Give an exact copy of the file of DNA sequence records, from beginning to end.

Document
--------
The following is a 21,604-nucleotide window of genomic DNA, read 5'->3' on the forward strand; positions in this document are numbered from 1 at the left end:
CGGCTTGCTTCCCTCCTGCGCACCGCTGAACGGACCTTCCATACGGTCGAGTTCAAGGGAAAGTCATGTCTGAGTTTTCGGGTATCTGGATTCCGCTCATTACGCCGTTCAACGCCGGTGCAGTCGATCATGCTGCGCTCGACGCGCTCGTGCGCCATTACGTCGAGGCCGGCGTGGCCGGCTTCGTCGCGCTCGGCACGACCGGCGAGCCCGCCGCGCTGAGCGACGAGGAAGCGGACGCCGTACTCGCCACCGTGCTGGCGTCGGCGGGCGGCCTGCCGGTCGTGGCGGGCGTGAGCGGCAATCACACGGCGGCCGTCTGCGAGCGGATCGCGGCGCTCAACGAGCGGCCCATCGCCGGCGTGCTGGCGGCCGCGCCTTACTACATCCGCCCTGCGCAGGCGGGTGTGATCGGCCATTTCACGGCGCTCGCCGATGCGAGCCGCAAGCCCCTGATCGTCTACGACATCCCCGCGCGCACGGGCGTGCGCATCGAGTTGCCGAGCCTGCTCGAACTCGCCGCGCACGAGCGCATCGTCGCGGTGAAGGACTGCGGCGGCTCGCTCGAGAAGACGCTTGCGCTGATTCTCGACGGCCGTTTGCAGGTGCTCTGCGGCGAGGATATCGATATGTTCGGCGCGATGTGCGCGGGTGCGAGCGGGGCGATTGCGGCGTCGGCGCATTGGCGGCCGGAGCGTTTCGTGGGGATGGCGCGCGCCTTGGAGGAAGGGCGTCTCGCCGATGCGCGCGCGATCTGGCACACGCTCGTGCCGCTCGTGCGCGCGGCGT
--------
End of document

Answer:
The following is a 21,604-nucleotide window of genomic DNA, read 5'->3' on the forward strand; positions in this document are numbered from 1 at the left end:
CGGCTTGCTTCCCTCCTGCGCACCGCTGAACGGACCTTCCATACGGTCGAGTTCAAGGGAAAGTCATGTCTGAGTTTTCGGGTATCTGGATTCCGCTCATTACGCCGTTCAACGCCGGTGCAGTCGATCATGCTGCGCTCGACGCGCTCGTGCGCCATTACGTCGAGGCCGGCGTGGCCGGCTTCGTCGCGCTCGGCACGACCGGCGAGCCCGCCGCGCTGAGCGACGAGGAAGCGGACGCCGTACTCGCCACCGTGCTGGCGTCGGCGGGCGGCCTGCCGGTCGTGGCGGGCGTGAGCGGCAATCACACGGCGGCCGTCTGCGAGCGGATCGCGGCGCTCAACGAGCGGCCCATCGCCGGCGTGCTGGCGGCCGCGCCTTACTACATCCGCCCTGCGCAGGCGGGTGTGATCGGCCATTTCACGGCGCTCGCCGATGCGAGCCGCAAGCCCCTGATCGTCTACGACATCCCCGCGCGCACGGGCGTGCGCATCGAGTTGCCGAGCCTGCTCGAACTCGCCGCGCACGAGCGCATCGTCGCGGTGAAGGACTGCGGCGGCTCGCTCGAGAAGACGCTTGCGCTGATTCTCGACGGCCGTTTGCAGGTGCTCTGCGGCGAGGATATCGATATGTTCGGCGCGATGTGCGCGGGTGCGAGCGGGGCGATTGCGGCGTCGGCGCATTGGCGGCCGGAGCGTTTCGTGGGGATGGCGCGCGCCTTGGAGGAAGGGCGTCTCGCCGATGCGCGCGCGATCTGGCACACGCTCGTGCCGCTCGTGCGCGCGGCGT